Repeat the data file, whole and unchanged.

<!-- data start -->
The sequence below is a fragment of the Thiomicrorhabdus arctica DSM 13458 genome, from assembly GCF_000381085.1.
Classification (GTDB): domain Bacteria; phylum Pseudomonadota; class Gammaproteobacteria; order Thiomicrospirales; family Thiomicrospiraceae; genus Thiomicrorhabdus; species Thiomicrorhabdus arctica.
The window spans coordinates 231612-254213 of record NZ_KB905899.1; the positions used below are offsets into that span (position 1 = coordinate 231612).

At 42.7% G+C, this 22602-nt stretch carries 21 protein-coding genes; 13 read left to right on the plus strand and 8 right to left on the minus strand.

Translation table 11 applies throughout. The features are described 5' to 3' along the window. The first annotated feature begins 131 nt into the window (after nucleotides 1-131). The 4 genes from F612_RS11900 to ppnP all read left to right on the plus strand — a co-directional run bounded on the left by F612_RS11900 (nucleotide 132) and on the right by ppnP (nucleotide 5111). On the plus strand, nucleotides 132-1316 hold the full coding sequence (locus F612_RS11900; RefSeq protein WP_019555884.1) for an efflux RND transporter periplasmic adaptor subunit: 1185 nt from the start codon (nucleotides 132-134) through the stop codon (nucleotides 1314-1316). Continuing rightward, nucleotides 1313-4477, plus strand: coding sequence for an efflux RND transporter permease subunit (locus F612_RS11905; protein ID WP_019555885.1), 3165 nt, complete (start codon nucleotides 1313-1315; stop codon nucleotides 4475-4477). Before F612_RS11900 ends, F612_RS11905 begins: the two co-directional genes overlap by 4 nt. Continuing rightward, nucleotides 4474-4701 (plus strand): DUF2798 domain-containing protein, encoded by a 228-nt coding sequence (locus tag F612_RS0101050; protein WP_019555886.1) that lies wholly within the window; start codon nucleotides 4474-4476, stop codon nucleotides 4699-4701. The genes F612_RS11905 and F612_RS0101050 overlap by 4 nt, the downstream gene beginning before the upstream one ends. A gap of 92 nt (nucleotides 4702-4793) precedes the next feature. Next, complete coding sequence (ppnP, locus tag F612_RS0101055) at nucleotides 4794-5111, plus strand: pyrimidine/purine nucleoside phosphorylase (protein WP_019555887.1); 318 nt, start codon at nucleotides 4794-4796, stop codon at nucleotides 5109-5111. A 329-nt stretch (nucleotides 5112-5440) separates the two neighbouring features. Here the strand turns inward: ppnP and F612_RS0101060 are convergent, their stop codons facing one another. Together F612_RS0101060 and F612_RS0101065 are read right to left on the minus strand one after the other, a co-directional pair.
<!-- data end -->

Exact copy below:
The sequence below is a fragment of the Thiomicrorhabdus arctica DSM 13458 genome, from assembly GCF_000381085.1.
Classification (GTDB): domain Bacteria; phylum Pseudomonadota; class Gammaproteobacteria; order Thiomicrospirales; family Thiomicrospiraceae; genus Thiomicrorhabdus; species Thiomicrorhabdus arctica.
The window spans coordinates 231612-254213 of record NZ_KB905899.1; the positions used below are offsets into that span (position 1 = coordinate 231612).

At 42.7% G+C, this 22602-nt stretch carries 21 protein-coding genes; 13 read left to right on the plus strand and 8 right to left on the minus strand.

Translation table 11 applies throughout. The features are described 5' to 3' along the window. The first annotated feature begins 131 nt into the window (after nucleotides 1-131). The 4 genes from F612_RS11900 to ppnP all read left to right on the plus strand — a co-directional run bounded on the left by F612_RS11900 (nucleotide 132) and on the right by ppnP (nucleotide 5111). On the plus strand, nucleotides 132-1316 hold the full coding sequence (locus F612_RS11900; RefSeq protein WP_019555884.1) for an efflux RND transporter periplasmic adaptor subunit: 1185 nt from the start codon (nucleotides 132-134) through the stop codon (nucleotides 1314-1316). Continuing rightward, nucleotides 1313-4477, plus strand: coding sequence for an efflux RND transporter permease subunit (locus F612_RS11905; protein ID WP_019555885.1), 3165 nt, complete (start codon nucleotides 1313-1315; stop codon nucleotides 4475-4477). Before F612_RS11900 ends, F612_RS11905 begins: the two co-directional genes overlap by 4 nt. Continuing rightward, nucleotides 4474-4701 (plus strand): DUF2798 domain-containing protein, encoded by a 228-nt coding sequence (locus tag F612_RS0101050; protein WP_019555886.1) that lies wholly within the window; start codon nucleotides 4474-4476, stop codon nucleotides 4699-4701. The genes F612_RS11905 and F612_RS0101050 overlap by 4 nt, the downstream gene beginning before the upstream one ends. A gap of 92 nt (nucleotides 4702-4793) precedes the next feature. Next, complete coding sequence (ppnP, locus tag F612_RS0101055) at nucleotides 4794-5111, plus strand: pyrimidine/purine nucleoside phosphorylase (protein WP_019555887.1); 318 nt, start codon at nucleotides 4794-4796, stop codon at nucleotides 5109-5111. A 329-nt stretch (nucleotides 5112-5440) separates the two neighbouring features. Here the strand turns inward: ppnP and F612_RS0101060 are convergent, their stop codons facing one another. Together F612_RS0101060 and F612_RS0101065 are read right to left on the minus strand one after the other, a co-directional pair.